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All sides must agree on shelter changes

Local government’s responsibility to provide animal control versus its responsibility to increase the number of pet adoptions is at the heart of recent discussions between the Washington County-Johnson City Animal Control Board and the Humane Society of Washington County.
“Philosophically, we’re really on the same page,” Animal Control Board member David Tomita said, clarifying the role each should play.
“The municipality’s responsibility is animal control,” said Tomita, who serves as both a city and county commissioner. “After that, it needs to go to another organization.”
Tomita said he can’t justify using tax dollars to extend the length of stay to 14 days in the shelter. “We need to take it out of the political arena because the funding could fluctuate,” he said, noting there is not a no-kill shelter in the country that is operated by a municipality.
The Humane Society has great resources, he said, but the ACB cannot afford to involve the organization at the new facility if additional funding will be required.
While there has been some talk of a donor who is ready to fund the position for an adoption director, Tomita said that person can’t be a municipal employee. “We’re not going to take on the (recurring cost of) salary.”
Lucinda Grandy said the primary function of the Humane Society was spay and neuter education when she began her term as president in January.“We had a couple of Animal Control Board members approach us about taking over the adoptions, and in May, we received permission to begin pulling animals from the shelter to take to adoption events,” she said.
The animal shelter provides a service to the public similar to public safety, she said. “They are good with adoptions, but I don’t think they have enough staff.”
Grandy said Johnson City Mayor Ralph Van Brocklin and Tomita proposed the Humane Society’s increased involvement. “Ralph is extremely interested in moving toward a no-kill facility,” she said.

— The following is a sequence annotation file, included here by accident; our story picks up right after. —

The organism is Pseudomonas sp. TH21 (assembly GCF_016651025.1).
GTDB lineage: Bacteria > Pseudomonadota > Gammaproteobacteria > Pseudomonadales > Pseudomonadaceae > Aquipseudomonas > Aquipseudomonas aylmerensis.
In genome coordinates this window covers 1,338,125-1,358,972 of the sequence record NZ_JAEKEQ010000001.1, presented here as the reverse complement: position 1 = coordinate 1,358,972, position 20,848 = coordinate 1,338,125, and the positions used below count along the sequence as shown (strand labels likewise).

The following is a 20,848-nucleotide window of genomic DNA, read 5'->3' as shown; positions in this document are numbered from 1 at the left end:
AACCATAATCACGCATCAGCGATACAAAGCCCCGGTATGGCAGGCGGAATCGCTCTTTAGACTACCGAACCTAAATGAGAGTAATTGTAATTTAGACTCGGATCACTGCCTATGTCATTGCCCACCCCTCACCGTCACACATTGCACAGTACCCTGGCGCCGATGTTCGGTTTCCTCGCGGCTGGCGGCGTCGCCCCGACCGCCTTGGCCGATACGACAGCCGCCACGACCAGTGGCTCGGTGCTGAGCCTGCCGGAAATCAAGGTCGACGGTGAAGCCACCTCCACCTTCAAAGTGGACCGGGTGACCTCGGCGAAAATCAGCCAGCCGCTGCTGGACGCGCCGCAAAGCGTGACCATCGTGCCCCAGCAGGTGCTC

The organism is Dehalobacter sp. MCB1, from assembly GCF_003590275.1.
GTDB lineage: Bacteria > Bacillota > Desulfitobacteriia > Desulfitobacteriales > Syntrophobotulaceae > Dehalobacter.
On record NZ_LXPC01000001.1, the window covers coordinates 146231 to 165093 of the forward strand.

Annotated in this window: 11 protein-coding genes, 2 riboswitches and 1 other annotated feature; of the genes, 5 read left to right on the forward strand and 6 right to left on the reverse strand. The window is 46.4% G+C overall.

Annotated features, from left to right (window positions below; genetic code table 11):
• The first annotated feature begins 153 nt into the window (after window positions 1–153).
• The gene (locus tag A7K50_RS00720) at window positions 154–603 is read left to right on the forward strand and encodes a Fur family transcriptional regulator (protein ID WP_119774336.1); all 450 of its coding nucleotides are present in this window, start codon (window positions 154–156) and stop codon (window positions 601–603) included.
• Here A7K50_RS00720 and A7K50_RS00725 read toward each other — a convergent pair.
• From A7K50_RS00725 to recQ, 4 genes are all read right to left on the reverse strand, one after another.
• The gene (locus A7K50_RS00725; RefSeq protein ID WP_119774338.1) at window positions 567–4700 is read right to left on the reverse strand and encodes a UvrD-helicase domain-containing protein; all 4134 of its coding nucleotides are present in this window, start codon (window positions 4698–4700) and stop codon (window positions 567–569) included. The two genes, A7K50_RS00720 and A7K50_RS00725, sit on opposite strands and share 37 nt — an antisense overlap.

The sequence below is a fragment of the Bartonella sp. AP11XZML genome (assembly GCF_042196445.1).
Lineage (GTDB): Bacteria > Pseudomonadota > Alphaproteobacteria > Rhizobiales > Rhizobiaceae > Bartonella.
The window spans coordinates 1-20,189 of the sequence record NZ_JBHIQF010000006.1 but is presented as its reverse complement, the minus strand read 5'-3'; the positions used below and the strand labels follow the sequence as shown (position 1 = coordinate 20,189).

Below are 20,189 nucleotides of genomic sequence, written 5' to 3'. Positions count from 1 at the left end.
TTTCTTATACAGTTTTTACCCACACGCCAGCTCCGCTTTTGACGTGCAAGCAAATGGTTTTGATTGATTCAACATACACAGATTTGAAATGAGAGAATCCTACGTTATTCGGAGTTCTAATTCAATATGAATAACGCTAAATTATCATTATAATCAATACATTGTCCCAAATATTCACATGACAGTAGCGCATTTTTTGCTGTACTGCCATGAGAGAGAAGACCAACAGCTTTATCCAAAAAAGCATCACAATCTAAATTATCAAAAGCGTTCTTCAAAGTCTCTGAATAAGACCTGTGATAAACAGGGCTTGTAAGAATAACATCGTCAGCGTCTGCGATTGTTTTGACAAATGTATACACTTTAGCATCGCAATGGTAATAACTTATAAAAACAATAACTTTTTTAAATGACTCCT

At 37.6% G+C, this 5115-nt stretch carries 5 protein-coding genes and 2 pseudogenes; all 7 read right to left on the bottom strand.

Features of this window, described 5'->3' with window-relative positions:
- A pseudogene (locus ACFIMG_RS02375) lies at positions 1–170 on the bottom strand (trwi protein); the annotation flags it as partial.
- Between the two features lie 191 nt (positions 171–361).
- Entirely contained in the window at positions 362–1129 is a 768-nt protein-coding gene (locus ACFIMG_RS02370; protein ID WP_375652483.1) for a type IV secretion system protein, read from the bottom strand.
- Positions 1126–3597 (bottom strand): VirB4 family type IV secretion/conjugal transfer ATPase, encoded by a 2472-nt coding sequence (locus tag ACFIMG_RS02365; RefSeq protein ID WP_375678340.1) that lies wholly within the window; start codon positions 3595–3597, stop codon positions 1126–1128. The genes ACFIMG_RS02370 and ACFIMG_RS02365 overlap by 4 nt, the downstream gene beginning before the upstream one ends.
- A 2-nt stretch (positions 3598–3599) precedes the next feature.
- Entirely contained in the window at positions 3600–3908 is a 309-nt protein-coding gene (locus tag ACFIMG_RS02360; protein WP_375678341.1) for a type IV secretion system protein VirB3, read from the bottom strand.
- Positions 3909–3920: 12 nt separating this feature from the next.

The next step for her board is to sit down and look at the staffing and funding they would need. “I really hope we can make this work,” she said. “It would be a great educational opportunity, and we’re excited.”
The Humane Society currently fosters 60 dogs, and Grandy said more volunteers are needed. Anyone interested in fostering an animal can visit the Humane Society’s website at hswctn.org for more information.
While construction of the new facility is expected to be completed by the end of the calendar year, Tomita said the changes being discussed are part of a 10-year plan. “There’s no way they could take over the whole thing (immediately),” he said. “Best case is taking over the adoptions, worst case is (starting with) taking over the fostering.”
As a commissioner and an ACB member, Tomita said he hears comments that the employees at the shelter are sort of indifferent and not a lot of help to individuals who come in interested in adoption.
“The Humane Society wants it to be more retail-based customer service, but that’s not our job as a municipality,” he said. “We basically threw the ball into their court.”
While Tomita said Washington County may see the operations be truly independent in another 10 years, the question for now is determining what the Humane Society has the capacity to do for day one of the new shelter’s opening. “That’s all we’re looking at for right now.”
Grandy said board members are working with some people who are extremely successful in operating shelters, and trying to get everything down on paper regarding proposed procedures. “Obviously we would like to be able to start when the doors open, but I don’t know if that’s possible,” she said. “If the two organizations are going to work together, we have to have more communication.”
Tomita said the Humane Society has asked for some specifics on the operational budget of the shelter, which will be provided based on estimates of the new facility yet to be constructed. “I want to see it work, but I will fight against any additional funding.”
Mayor Dan Eldridge said the Humane Society has a role in the management of the shelter by way of the fact that one member serves on the ACB.
“They have a seat at the table, but we need to see a recommendation from them before changes are made because the shelter is governed by a private act, and it has to continue operating under the ordinances of the act,” he said.
Modifications would require legislative action, Eldridge noted, which must start with an agreement by both the city and county on the proposed changes.
Shelter Director Debbie Dobbs said she and her staff welcome help in saving more lives by finding homes for more of the stray and unwanted animals, but believe they have insight to offer when it comes to the adoption process.
“We take care of these animals every day, and we all would like to be involved,” she said.
Another strength the shelter staff offers is constancy, she said, noting a shift in focus that can come from a board on which members change.
“The joining of the two entities who have the same goals in mind can only be a good thing, and the future can be positive if we all work together,” Dobbs said.